gives the curl .


gives the curl .


gives the curl of the ××× array f with respect to the -dimensional vector {x1,,xn}.


gives the curl in the coordinates chart.


  • Curl is also known as rot, rotational, and circulation density.
  • Curl[f,x] can be input as xf. The character can be typed as del or \[Del], and the character can be typed as cross or \[Cross]. The list of variables x is entered as a subscript.
  • An empty template can be entered as delx, and moves the cursor from the subscript to the main body.
  • All quantities that do not explicitly depend on the variables given are taken to have zero partial derivative.
  • In Curl[f,{x1,,xn}], if f is an array with depth k<n, it must have dimensions {n,,n}, and the resulting curl is an array with depth n-k-1 of dimensions {n,,n}.
  • If f is a scalar, Curl[f,{x1,,xn},chart] returns an array of depth n-1 in the orthonormal basis associated with chart.
  • In Curl[f,{x1,,xn},chart], if f is an array, the components of f are interpreted as being in the orthonormal basis associated with chart.
  • For coordinate charts on Euclidean space, Curl[f,{x1,,xn},chart] can be computed by transforming f to Cartesian coordinates, computing the ordinary curl and transforming back to chart. »
  • Coordinate charts in the third argument of Curl can be specified as triples {coordsys,metric,dim} in the same way as in the first argument of CoordinateChartData. The short form in which dim is omitted may be used.
  • Curl works with SparseArray and structured array objects.


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Basic Examples  (4)

Curl of a vector field in Cartesian coordinates:

Curl of a vector field in cylindrical coordinates:

Rotational in two dimensions:

Use del to enter , for the list of subscripted variables, and cross to enter :

Use delx to enter the template , fill in the variables, press , and fill in the function:

Scope  (6)

Rotational in polar coordinates:

In a curvilinear coordinate system, even a vector with constant components may have a nonzero curl:

Curl of a rank-2 tensor:

Curl specifying metric, coordinate system, and parameters:

Curl can produce higher-rank arrays:

This is a rank-4 array:

Curl works on curved spaces:

Applications  (3)

A vector field is called irrotational or conservative if it has zero curl:

Visually, this means that the vector field's stream lines do not tend to form small closed loops:

Analytically, it means the vector field can be expressed as the gradient of a scalar function. To find this function, parameterize a curve from the origin to an arbitrary point {x,y}:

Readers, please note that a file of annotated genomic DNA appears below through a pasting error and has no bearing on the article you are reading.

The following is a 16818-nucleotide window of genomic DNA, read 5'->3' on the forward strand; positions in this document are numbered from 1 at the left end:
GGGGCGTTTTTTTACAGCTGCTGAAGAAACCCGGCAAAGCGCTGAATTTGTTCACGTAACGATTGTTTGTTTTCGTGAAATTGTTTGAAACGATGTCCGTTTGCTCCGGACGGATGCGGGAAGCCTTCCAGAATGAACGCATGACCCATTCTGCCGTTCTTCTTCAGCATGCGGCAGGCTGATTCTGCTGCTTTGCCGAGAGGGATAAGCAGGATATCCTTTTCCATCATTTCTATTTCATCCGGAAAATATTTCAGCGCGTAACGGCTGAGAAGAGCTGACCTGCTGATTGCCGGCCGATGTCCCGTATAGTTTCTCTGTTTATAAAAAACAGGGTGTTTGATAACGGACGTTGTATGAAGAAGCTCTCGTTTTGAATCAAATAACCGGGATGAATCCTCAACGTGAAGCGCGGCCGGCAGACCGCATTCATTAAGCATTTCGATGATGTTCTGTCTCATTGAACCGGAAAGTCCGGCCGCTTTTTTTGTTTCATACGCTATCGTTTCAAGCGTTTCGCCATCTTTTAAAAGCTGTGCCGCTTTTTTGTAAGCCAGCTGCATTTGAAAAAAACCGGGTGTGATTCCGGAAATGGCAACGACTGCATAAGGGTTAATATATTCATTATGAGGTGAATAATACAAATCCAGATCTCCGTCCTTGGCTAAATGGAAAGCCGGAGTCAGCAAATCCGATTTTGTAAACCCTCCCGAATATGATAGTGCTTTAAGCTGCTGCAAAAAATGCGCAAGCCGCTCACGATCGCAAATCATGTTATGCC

The scalar function can be found using the line integral of v along the curve:

Verify the result:

A vector field is called central if it is spherically symmetric and only has a radial component:

All central vector fields are conservative or curl free:

This means that v is a gradient field. As v only has radial dependence, the line integral for the potential u reduces to a simple one-dimensional integral:

Verify the result:

A divergence-free vector field can be expressed as the curl of a vector potential:

To find the vector potential, one must solve the underdetermined system:

The first two equations are satisfied if and are constants, and the third has the obvious solution :

Properties & Relations  (7)

Curl produces arrays that are fully antisymmetric:

The curl of a gradient is zero:

Even for non-scalar inputs, the result is zero:

This identity is respected by the Inactive form of Grad:

In dimension , Curl is only defined for tensors of rank less than :

Curl is proportional to an antisymmetrized Grad followed by a call to HodgeDual:

The proportionality constant is , where r is the rank of f:

Compute Curl in a Euclidean coordinate chart c by transforming to and then back from Cartesian coordinates:

The result is the same as directly computing Curl[f,{x1,,xn},c]:

In dimension , the curl of a scalar is a tensor of rank . Thus, for the result is a rank-2 tensor:

The curl of a tensor of rank is a scalar:

The double curl of a scalar field is the Laplacian of that scalar. In two dimensions:

The same result holds in three dimensions:

Interactive Examples  (1)

View expressions for the curl of a vector function in different coordinate systems:

Wolfram Research (2012), Curl, Wolfram Language function, (updated 2014).


Wolfram Research (2012), Curl, Wolfram Language function, (updated 2014).


@misc{reference.wolfram_2020_curl, author="Wolfram Research", title="{Curl}", year="2014", howpublished="\url{}", note=[Accessed: 25-February-2021 ]}


@online{reference.wolfram_2020_curl, organization={Wolfram Research}, title={Curl}, year={2014}, url={}, note=[Accessed: 25-February-2021 ]}


Wolfram Language. 2012. "Curl." Wolfram Language & System Documentation Center. Wolfram Research. Last Modified 2014.


Wolfram Language. (2012). Curl. Wolfram Language & System Documentation Center. Retrieved from